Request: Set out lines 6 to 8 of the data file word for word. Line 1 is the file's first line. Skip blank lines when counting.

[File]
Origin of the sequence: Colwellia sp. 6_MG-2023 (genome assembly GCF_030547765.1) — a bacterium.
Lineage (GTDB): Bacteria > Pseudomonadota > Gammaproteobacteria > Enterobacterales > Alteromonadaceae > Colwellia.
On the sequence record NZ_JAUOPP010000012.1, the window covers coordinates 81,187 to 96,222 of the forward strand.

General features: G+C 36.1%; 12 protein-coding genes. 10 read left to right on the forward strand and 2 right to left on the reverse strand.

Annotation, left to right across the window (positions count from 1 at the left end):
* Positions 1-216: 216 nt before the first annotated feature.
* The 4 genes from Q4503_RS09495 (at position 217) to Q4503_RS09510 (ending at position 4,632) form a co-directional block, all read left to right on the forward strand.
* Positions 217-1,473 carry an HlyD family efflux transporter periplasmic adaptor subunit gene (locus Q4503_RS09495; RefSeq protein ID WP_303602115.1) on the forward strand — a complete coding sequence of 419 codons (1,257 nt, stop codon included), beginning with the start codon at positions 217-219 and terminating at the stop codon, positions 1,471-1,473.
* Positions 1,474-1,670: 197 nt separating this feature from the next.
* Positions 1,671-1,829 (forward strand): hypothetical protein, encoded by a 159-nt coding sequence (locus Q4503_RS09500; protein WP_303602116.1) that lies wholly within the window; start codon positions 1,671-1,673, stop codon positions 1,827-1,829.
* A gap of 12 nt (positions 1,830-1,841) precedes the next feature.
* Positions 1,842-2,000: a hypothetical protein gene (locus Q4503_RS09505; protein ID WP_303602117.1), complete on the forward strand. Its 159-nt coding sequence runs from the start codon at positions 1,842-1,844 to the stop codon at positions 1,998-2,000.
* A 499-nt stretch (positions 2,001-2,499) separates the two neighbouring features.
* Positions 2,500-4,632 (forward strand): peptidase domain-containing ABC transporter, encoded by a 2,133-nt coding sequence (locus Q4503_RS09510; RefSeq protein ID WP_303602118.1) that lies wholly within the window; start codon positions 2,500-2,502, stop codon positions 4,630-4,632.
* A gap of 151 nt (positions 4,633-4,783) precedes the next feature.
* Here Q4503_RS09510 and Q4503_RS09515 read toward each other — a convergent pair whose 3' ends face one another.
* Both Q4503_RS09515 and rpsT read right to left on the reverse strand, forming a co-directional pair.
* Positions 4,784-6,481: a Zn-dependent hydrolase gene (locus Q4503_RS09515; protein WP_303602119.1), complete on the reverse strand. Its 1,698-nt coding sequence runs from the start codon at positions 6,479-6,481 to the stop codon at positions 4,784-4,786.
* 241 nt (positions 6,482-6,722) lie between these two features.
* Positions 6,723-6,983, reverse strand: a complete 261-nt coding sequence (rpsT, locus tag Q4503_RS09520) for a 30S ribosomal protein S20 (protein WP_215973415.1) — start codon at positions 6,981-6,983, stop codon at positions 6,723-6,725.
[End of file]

* Positions 1-216: 216 nt before the first annotated feature.
* The 4 genes from Q4503_RS09495 (at position 217) to Q4503_RS09510 (ending at position 4,632) form a co-directional block, all read left to right on the forward strand.
* Positions 217-1,473 carry an HlyD family efflux transporter periplasmic adaptor subunit gene (locus Q4503_RS09495; RefSeq protein ID WP_303602115.1) on the forward strand — a complete coding sequence of 419 codons (1,257 nt, stop codon included), beginning with the start codon at positions 217-219 and terminating at the stop codon, positions 1,471-1,473.